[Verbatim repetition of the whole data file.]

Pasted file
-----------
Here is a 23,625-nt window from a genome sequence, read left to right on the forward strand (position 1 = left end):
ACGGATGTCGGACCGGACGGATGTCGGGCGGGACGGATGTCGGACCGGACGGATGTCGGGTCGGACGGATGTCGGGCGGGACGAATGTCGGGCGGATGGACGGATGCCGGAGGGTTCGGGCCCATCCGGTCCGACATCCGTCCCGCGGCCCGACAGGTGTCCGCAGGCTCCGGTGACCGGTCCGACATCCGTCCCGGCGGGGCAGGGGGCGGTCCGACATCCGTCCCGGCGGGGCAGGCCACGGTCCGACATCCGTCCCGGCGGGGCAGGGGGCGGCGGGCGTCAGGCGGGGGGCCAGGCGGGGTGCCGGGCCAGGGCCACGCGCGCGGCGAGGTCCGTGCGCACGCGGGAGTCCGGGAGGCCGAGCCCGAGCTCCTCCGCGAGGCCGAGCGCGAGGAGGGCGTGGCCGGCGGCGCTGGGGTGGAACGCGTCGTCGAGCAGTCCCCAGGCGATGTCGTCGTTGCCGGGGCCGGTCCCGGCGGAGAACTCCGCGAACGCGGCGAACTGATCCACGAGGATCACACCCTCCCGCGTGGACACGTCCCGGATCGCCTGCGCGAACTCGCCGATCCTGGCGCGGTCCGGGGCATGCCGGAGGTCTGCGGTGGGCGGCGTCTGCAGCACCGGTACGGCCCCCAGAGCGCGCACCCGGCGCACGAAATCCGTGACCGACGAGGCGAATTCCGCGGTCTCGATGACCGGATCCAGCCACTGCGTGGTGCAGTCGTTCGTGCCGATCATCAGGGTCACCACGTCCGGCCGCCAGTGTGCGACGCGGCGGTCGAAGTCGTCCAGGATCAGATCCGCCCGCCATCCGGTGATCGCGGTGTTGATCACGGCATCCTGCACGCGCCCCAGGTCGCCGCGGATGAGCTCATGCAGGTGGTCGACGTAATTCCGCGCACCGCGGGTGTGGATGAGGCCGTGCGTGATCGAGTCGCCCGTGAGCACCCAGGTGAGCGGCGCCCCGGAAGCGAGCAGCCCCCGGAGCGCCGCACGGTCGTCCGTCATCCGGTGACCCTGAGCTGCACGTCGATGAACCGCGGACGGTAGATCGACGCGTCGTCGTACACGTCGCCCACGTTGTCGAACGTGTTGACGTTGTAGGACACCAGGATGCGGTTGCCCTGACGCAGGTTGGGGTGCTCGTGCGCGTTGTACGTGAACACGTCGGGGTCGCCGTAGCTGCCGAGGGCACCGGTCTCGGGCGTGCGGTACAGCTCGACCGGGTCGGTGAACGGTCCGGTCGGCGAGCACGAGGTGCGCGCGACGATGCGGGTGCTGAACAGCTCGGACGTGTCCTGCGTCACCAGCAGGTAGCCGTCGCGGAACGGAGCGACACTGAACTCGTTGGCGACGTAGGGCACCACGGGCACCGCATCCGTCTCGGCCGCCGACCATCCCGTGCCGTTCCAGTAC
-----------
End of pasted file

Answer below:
Here is a 23,625-nt window from a genome sequence, read left to right on the forward strand (position 1 = left end):
ACGGATGTCGGACCGGACGGATGTCGGGCGGGACGGATGTCGGACCGGACGGATGTCGGGTCGGACGGATGTCGGGCGGGACGAATGTCGGGCGGATGGACGGATGCCGGAGGGTTCGGGCCCATCCGGTCCGACATCCGTCCCGCGGCCCGACAGGTGTCCGCAGGCTCCGGTGACCGGTCCGACATCCGTCCCGGCGGGGCAGGGGGCGGTCCGACATCCGTCCCGGCGGGGCAGGCCACGGTCCGACATCCGTCCCGGCGGGGCAGGGGGCGGCGGGCGTCAGGCGGGGGGCCAGGCGGGGTGCCGGGCCAGGGCCACGCGCGCGGCGAGGTCCGTGCGCACGCGGGAGTCCGGGAGGCCGAGCCCGAGCTCCTCCGCGAGGCCGAGCGCGAGGAGGGCGTGGCCGGCGGCGCTGGGGTGGAACGCGTCGTCGAGCAGTCCCCAGGCGATGTCGTCGTTGCCGGGGCCGGTCCCGGCGGAGAACTCCGCGAACGCGGCGAACTGATCCACGAGGATCACACCCTCCCGCGTGGACACGTCCCGGATCGCCTGCGCGAACTCGCCGATCCTGGCGCGGTCCGGGGCATGCCGGAGGTCTGCGGTGGGCGGCGTCTGCAGCACCGGTACGGCCCCCAGAGCGCGCACCCGGCGCACGAAATCCGTGACCGACGAGGCGAATTCCGCGGTCTCGATGACCGGATCCAGCCACTGCGTGGTGCAGTCGTTCGTGCCGATCATCAGGGTCACCACGTCCGGCCGCCAGTGTGCGACGCGGCGGTCGAAGTCGTCCAGGATCAGATCCGCCCGCCATCCGGTGATCGCGGTGTTGATCACGGCATCCTGCACGCGCCCCAGGTCGCCGCGGATGAGCTCATGCAGGTGGTCGACGTAATTCCGCGCACCGCGGGTGTGGATGAGGCCGTGCGTGATCGAGTCGCCCGTGAGCACCCAGGTGAGCGGCGCCCCGGAAGCGAGCAGCCCCCGGAGCGCCGCACGGTCGTCCGTCATCCGGTGACCCTGAGCTGCACGTCGATGAACCGCGGACGGTAGATCGACGCGTCGTCGTACACGTCGCCCACGTTGTCGAACGTGTTGACGTTGTAGGACACCAGGATGCGGTTGCCCTGACGCAGGTTGGGGTGCTCGTGCGCGTTGTACGTGAACACGTCGGGGTCGCCGTAGCTGCCGAGGGCACCGGTCTCGGGCGTGCGGTACAGCTCGACCGGGTCGGTGAACGGTCCGGTCGGCGAGCACGAGGTGCGCGCGACGATGCGGGTGCTGAACAGCTCGGACGTGTCCTGCGTCACCAGCAGGTAGCCGTCGCGGAACGGAGCGACACTGAACTCGTTGGCGACGTAGGGCACCACGGGCACCGCATCCGTCTCGGCCGCCGACCATCCCGTGCCGTTCCAGTAC